Here on OStatic, we've frequently debated whether fragmentation is good for open source projects, or not so good. We've published posts arguing that centralized management of open source projects and documentation could have big benefits for users, and we've run many posts on successful forks of open source projects.
This sort of confirms a suspicion I have had for some time that while we could potentially build much larger projects using open source than is possible with the proprietary model (just based on licensing costs) we still don't have the tools and t
Most commercial software today depends on open source software. The commercial software might be using an underlying open source platform, or it might be incorporating open source components, or it might be provided as a commercial open source product itself.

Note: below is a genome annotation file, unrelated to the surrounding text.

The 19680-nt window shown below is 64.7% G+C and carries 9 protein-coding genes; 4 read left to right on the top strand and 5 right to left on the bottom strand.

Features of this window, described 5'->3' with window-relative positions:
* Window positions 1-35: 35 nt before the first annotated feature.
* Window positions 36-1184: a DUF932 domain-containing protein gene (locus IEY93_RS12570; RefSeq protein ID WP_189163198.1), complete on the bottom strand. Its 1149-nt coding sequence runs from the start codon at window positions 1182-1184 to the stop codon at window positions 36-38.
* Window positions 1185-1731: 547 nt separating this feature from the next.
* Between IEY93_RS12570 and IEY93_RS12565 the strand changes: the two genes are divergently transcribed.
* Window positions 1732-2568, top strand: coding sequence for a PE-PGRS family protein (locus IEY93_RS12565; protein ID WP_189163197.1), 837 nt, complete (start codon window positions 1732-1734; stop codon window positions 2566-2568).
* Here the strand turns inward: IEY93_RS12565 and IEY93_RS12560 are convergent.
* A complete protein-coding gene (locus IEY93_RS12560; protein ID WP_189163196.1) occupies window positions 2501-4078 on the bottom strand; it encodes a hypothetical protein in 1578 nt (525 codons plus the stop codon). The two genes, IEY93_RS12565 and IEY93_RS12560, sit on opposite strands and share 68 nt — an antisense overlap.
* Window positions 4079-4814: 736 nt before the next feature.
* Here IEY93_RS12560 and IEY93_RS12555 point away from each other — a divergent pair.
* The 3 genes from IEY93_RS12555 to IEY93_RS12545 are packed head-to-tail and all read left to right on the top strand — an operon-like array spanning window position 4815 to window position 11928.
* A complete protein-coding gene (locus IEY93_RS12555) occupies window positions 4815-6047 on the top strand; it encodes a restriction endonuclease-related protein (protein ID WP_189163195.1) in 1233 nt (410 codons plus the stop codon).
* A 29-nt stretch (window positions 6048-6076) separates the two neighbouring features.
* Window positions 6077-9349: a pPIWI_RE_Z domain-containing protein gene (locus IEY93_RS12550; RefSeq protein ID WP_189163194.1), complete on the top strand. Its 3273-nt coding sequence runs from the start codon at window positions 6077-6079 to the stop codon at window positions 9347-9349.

Webopedia: "Open source tools are viable alternatives to popular closed-source applications and some open source tools offers features or performance benefits that surpass their commercial counterparts."